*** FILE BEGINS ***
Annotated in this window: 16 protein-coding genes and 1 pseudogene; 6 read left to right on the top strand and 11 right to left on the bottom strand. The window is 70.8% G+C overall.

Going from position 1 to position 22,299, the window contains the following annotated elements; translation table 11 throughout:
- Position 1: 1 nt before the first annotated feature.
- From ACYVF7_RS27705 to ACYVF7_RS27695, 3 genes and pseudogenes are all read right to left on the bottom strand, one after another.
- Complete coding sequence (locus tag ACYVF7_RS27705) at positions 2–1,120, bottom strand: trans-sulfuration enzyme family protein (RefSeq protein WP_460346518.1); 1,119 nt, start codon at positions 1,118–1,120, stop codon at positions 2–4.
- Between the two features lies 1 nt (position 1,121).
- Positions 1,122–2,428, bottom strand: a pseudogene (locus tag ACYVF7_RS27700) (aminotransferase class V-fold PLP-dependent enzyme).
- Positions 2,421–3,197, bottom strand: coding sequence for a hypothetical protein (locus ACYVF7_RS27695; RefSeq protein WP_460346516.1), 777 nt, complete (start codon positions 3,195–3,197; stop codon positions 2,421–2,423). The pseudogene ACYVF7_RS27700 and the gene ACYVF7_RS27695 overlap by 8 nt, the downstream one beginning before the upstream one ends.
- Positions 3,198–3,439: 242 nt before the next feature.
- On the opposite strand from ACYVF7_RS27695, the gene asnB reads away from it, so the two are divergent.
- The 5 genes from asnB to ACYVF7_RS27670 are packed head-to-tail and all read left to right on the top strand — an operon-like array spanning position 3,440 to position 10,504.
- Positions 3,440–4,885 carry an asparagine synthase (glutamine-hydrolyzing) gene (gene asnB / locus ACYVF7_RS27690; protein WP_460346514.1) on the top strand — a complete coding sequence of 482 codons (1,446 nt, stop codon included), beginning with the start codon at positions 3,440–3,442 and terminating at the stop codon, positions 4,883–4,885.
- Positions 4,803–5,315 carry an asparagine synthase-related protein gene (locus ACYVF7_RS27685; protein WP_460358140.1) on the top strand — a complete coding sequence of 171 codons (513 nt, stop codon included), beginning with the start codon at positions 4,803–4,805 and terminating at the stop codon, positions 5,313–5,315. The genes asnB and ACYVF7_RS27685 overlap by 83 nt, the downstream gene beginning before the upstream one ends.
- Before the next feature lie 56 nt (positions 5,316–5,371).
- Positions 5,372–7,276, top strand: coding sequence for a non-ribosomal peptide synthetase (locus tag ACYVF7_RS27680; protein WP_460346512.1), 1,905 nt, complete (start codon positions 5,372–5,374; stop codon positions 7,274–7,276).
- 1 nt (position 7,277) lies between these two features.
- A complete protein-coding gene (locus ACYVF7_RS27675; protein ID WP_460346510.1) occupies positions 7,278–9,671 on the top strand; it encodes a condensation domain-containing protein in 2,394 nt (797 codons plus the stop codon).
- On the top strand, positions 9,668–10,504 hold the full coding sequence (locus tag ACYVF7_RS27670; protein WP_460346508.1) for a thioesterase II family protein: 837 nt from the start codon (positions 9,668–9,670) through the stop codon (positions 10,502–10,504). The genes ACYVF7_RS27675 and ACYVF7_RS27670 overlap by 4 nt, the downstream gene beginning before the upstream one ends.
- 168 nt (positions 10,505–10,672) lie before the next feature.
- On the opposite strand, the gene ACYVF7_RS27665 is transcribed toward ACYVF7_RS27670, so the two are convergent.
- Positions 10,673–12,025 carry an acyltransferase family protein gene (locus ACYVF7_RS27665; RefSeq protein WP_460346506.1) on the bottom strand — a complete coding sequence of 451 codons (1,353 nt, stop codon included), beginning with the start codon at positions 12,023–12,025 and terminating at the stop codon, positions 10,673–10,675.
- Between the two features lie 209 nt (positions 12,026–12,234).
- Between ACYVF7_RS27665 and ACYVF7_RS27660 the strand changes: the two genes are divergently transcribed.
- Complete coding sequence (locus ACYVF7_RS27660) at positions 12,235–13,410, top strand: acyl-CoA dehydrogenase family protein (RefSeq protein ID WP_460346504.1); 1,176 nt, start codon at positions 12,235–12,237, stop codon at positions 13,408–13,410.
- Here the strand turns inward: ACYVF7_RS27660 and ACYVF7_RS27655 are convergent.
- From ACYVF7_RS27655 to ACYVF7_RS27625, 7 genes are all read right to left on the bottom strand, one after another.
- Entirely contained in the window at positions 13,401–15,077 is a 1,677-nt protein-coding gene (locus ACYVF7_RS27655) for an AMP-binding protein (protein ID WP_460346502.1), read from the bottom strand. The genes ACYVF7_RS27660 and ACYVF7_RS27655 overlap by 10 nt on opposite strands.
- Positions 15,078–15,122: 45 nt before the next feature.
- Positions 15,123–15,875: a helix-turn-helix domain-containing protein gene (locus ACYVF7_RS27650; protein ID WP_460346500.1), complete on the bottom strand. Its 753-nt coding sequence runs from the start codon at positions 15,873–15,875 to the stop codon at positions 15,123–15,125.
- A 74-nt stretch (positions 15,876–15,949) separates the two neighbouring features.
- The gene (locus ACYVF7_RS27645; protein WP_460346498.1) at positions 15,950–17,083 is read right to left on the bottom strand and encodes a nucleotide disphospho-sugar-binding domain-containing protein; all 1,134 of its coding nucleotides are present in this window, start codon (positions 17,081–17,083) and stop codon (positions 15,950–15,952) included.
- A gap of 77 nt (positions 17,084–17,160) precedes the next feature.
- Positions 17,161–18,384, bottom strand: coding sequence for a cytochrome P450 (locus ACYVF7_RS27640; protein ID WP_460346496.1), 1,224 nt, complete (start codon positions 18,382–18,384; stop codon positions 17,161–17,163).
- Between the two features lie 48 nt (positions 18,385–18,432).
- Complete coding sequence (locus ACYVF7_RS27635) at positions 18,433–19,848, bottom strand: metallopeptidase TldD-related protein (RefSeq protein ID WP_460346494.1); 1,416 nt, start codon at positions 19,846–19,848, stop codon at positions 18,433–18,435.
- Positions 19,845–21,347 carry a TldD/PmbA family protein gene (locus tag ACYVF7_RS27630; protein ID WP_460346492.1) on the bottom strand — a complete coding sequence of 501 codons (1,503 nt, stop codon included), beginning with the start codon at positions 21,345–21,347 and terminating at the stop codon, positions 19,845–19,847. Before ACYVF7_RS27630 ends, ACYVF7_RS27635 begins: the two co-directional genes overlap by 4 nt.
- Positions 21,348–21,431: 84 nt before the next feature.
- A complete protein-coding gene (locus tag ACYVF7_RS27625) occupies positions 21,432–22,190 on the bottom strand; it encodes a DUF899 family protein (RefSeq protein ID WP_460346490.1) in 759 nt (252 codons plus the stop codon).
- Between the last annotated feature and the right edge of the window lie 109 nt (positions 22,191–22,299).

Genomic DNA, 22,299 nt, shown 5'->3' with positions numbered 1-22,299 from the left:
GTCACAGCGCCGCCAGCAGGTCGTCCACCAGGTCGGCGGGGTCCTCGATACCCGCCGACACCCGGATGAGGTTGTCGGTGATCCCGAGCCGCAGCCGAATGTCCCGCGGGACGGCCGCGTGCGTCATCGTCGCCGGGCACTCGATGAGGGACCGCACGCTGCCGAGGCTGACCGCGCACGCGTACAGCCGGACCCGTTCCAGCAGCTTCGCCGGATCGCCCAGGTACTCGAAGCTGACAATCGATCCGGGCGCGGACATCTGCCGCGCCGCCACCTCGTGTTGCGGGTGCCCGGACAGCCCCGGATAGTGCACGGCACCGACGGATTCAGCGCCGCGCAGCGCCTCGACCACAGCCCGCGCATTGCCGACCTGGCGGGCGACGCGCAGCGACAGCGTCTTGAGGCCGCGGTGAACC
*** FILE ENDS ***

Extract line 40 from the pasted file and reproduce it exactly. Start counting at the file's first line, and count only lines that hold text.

Genomic DNA, 22,299 nt, shown 5'->3' with positions numbered 1-22,299 from the left: